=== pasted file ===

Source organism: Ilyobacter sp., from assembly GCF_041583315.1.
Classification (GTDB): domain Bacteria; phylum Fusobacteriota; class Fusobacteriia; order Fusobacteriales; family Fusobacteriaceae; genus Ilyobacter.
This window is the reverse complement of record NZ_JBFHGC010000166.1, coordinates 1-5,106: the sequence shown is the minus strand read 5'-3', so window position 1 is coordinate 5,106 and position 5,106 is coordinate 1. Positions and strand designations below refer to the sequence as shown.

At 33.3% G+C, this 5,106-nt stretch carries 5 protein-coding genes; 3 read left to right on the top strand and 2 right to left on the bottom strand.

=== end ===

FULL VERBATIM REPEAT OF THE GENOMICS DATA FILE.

Source organism: Ilyobacter sp., from assembly GCF_041583315.1.
Classification (GTDB): domain Bacteria; phylum Fusobacteriota; class Fusobacteriia; order Fusobacteriales; family Fusobacteriaceae; genus Ilyobacter.
This window is the reverse complement of record NZ_JBFHGC010000166.1, coordinates 1-5,106: the sequence shown is the minus strand read 5'-3', so window position 1 is coordinate 5,106 and position 5,106 is coordinate 1. Positions and strand designations below refer to the sequence as shown.

At 33.3% G+C, this 5,106-nt stretch carries 5 protein-coding genes; 3 read left to right on the top strand and 2 right to left on the bottom strand.